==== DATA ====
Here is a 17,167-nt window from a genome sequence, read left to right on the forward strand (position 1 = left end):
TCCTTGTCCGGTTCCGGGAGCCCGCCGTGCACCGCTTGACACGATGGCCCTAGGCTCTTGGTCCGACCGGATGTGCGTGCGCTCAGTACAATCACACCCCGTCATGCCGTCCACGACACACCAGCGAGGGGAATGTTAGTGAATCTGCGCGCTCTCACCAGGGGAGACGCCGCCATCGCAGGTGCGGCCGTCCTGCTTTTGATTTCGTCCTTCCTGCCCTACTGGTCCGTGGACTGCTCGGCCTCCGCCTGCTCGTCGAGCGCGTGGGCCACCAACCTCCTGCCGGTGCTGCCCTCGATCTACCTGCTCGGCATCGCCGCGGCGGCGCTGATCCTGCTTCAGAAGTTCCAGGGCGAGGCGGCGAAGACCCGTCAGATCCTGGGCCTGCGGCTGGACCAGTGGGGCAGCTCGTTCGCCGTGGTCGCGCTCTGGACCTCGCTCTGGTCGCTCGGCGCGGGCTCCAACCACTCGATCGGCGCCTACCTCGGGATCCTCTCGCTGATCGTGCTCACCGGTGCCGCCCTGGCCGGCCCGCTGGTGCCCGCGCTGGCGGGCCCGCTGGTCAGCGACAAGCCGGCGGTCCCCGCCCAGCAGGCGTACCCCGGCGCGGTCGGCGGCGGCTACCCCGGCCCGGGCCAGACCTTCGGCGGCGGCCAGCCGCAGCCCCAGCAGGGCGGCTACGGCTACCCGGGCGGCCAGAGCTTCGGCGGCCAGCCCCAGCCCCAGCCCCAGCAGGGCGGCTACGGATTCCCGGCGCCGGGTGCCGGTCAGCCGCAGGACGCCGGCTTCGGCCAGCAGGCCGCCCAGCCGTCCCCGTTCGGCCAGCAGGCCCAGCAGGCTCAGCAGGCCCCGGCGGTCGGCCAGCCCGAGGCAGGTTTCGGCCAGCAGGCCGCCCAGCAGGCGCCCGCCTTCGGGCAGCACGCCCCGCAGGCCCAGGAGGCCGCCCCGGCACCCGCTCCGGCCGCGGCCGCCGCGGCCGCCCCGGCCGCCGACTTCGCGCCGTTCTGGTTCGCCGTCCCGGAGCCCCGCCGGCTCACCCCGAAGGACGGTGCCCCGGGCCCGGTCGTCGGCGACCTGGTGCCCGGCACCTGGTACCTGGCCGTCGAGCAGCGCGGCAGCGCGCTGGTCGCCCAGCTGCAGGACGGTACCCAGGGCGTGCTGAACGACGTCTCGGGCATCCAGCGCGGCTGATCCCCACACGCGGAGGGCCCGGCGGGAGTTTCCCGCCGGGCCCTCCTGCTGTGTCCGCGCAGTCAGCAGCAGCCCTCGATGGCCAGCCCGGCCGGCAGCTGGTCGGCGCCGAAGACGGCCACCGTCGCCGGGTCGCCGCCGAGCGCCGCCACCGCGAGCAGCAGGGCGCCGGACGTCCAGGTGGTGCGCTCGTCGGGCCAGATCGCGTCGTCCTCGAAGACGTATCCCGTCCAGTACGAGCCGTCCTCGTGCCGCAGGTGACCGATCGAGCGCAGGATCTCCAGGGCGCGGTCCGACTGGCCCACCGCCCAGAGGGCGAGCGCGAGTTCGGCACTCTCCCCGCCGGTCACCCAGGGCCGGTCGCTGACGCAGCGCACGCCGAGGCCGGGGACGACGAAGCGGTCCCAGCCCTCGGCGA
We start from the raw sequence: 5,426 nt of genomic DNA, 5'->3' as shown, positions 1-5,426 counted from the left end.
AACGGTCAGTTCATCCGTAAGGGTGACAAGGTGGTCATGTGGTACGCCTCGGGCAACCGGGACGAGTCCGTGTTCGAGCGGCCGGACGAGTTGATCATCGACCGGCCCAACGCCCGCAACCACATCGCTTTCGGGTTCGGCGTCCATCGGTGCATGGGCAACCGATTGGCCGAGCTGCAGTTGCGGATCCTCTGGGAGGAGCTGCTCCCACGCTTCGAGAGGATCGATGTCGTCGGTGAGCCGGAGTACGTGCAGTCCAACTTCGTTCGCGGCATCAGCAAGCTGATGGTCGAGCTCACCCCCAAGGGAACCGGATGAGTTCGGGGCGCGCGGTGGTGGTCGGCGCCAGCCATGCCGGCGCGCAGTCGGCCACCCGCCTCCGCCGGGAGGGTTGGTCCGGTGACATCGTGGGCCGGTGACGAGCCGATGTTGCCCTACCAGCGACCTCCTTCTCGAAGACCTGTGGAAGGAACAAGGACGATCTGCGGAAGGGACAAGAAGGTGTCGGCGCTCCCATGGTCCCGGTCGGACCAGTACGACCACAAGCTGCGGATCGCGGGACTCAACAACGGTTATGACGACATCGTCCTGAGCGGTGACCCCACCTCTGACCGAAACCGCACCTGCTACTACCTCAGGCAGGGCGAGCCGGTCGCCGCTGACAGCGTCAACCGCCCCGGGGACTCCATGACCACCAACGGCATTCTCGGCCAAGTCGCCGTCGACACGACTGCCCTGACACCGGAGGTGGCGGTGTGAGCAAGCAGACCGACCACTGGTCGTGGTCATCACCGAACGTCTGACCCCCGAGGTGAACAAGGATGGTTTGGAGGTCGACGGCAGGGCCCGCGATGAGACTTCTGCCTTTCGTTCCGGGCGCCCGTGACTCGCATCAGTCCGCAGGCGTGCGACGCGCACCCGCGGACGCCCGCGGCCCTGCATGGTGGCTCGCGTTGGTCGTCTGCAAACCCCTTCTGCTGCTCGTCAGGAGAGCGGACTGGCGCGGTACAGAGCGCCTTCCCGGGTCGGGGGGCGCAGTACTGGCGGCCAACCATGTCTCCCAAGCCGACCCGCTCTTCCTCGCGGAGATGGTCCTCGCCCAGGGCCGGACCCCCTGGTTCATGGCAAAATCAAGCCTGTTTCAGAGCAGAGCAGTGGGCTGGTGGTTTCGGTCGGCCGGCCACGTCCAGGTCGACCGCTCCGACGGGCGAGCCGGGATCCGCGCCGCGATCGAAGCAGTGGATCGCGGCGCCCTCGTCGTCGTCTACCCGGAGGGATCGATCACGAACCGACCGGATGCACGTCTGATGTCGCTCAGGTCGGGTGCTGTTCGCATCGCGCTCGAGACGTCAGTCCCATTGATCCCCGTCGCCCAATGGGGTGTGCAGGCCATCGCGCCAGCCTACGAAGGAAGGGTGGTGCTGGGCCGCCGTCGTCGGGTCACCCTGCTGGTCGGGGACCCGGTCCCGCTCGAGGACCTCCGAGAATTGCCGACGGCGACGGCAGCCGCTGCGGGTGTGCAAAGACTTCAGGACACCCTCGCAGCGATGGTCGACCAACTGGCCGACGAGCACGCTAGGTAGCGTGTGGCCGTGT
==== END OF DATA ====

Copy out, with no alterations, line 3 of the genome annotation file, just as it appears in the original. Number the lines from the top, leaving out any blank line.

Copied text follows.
We start from the raw sequence: 5,426 nt of genomic DNA, 5'->3' as shown, positions 1-5,426 counted from the left end.